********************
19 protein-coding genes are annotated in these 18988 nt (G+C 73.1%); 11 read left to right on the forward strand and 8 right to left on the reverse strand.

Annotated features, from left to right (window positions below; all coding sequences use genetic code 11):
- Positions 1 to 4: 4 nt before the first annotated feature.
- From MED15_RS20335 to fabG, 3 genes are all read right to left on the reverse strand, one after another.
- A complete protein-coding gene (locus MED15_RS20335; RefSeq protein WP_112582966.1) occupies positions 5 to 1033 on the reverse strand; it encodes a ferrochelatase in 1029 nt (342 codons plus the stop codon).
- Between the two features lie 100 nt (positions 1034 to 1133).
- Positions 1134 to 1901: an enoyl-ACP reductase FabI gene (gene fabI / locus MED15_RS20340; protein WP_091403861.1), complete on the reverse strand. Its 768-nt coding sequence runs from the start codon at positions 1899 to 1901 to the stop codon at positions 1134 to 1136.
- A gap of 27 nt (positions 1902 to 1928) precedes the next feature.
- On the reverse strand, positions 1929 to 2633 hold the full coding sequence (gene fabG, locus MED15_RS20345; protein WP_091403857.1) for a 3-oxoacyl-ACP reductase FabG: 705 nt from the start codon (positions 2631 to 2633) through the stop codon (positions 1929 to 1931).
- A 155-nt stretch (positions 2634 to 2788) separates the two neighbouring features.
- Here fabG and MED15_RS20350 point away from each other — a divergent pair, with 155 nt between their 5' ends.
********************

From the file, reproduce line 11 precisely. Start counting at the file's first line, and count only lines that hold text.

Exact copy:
- Here fabG and MED15_RS20350 point away from each other — a divergent pair, with 155 nt between their 5' ends.